My mom sent me this quote from Shauna Niequist on how we come to the table (from her book Bread and Wine):
We don’t come to the table to fight or to defend. We don’t come to prove or to conquer, to draw lines in the sand or to stir up trouble. We come to the table because our hunger brings us there. We come with a need, with fragility, with an admission of our humanity. The table is the great equalizer, the level playing field many of us have been looking everywhere for. The table is the place where the doing stops, the trying stops, the masks are removed, and we allow ourselves to be nourished, like children. We allow someone else to meet our need. In a world that prides people on not having needs, on going longer and faster, on going without, on powering through, the table is a place of safety and rest and humanity, where we are allowed to be as fragile as we feel. If the home is a body, the table is the heart, the beating center, the sustainer of life and health.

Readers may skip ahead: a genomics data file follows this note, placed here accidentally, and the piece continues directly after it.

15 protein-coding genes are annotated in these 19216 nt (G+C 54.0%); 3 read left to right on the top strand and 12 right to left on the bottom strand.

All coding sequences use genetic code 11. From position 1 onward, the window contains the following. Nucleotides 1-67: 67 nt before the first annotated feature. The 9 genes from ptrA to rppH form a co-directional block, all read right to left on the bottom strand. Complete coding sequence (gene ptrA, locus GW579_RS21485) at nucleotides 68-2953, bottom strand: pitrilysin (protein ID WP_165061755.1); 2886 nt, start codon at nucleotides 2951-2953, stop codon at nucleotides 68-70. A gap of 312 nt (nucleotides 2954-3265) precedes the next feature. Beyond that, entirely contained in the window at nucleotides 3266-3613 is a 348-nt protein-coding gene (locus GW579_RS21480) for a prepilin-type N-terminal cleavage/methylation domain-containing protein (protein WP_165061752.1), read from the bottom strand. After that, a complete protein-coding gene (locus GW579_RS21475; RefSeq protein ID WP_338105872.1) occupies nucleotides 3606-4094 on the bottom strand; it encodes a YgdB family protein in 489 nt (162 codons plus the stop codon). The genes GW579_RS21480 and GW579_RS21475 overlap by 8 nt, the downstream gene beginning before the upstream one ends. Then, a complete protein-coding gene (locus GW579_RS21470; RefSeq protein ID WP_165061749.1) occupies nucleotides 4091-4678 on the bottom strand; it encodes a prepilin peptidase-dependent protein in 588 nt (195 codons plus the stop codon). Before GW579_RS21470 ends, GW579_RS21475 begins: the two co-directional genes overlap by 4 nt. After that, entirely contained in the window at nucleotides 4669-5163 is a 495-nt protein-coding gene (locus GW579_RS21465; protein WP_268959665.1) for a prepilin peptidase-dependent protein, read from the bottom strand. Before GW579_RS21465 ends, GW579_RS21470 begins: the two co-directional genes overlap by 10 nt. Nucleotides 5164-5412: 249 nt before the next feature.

This is the posture we are trained into when we participate in the Eucharist. In our church we instruct people to come with hands open to receive the bread, rather than hands grasping to “grab” some bread. We allow someone else to serve us and meet our need as we come in a posture of dependence and vulnerability.
It’s interesting, though, how easy it is for people to slip back into “grabbing” the bread. There really is some training and reframing happening as we remember to open our hands to receive grace as the priest offers us the body and blood of Christ in bread and wine.